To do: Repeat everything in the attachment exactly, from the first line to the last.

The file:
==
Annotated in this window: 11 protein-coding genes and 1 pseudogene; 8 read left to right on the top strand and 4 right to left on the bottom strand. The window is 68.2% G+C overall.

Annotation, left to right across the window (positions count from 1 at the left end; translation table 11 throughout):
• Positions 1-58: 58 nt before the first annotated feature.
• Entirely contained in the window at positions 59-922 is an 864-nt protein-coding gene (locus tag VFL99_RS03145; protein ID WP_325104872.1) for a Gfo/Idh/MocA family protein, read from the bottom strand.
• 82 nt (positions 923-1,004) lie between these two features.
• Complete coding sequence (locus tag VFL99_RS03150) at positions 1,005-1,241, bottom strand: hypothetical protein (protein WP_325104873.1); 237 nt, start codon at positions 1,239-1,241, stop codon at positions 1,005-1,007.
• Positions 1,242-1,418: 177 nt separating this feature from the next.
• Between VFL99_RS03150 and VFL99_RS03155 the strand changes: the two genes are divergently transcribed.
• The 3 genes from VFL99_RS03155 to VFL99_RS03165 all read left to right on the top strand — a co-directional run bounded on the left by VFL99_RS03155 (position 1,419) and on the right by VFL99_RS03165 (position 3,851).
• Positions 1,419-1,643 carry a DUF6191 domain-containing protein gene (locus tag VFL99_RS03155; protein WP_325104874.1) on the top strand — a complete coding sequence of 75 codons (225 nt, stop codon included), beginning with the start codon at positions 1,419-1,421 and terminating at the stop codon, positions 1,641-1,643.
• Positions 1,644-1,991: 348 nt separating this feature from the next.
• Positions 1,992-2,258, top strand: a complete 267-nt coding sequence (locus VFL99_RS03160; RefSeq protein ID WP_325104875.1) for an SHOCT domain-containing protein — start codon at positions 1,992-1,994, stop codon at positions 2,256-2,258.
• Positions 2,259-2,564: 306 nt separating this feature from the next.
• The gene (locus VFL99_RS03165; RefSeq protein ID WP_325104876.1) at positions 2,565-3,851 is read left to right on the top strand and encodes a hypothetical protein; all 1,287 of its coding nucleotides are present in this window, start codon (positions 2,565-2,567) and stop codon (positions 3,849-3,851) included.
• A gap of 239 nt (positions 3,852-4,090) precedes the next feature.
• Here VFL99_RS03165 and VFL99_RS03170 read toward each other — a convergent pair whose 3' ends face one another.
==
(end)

Annotated in this window: 11 protein-coding genes and 1 pseudogene; 8 read left to right on the top strand and 4 right to left on the bottom strand. The window is 68.2% G+C overall.

Annotation, left to right across the window (positions count from 1 at the left end; translation table 11 throughout):
• Positions 1-58: 58 nt before the first annotated feature.
• Entirely contained in the window at positions 59-922 is an 864-nt protein-coding gene (locus tag VFL99_RS03145; protein ID WP_325104872.1) for a Gfo/Idh/MocA family protein, read from the bottom strand.
• 82 nt (positions 923-1,004) lie between these two features.
• Complete coding sequence (locus tag VFL99_RS03150) at positions 1,005-1,241, bottom strand: hypothetical protein (protein WP_325104873.1); 237 nt, start codon at positions 1,239-1,241, stop codon at positions 1,005-1,007.
• Positions 1,242-1,418: 177 nt separating this feature from the next.
• Between VFL99_RS03150 and VFL99_RS03155 the strand changes: the two genes are divergently transcribed.
• The 3 genes from VFL99_RS03155 to VFL99_RS03165 all read left to right on the top strand — a co-directional run bounded on the left by VFL99_RS03155 (position 1,419) and on the right by VFL99_RS03165 (position 3,851).
• Positions 1,419-1,643 carry a DUF6191 domain-containing protein gene (locus tag VFL99_RS03155; protein WP_325104874.1) on the top strand — a complete coding sequence of 75 codons (225 nt, stop codon included), beginning with the start codon at positions 1,419-1,421 and terminating at the stop codon, positions 1,641-1,643.
• Positions 1,644-1,991: 348 nt separating this feature from the next.
• Positions 1,992-2,258, top strand: a complete 267-nt coding sequence (locus VFL99_RS03160; RefSeq protein ID WP_325104875.1) for an SHOCT domain-containing protein — start codon at positions 1,992-1,994, stop codon at positions 2,256-2,258.
• Positions 2,259-2,564: 306 nt separating this feature from the next.
• The gene (locus VFL99_RS03165; RefSeq protein ID WP_325104876.1) at positions 2,565-3,851 is read left to right on the top strand and encodes a hypothetical protein; all 1,287 of its coding nucleotides are present in this window, start codon (positions 2,565-2,567) and stop codon (positions 3,849-3,851) included.
• A gap of 239 nt (positions 3,852-4,090) precedes the next feature.
• Here VFL99_RS03165 and VFL99_RS03170 read toward each other — a convergent pair whose 3' ends face one another.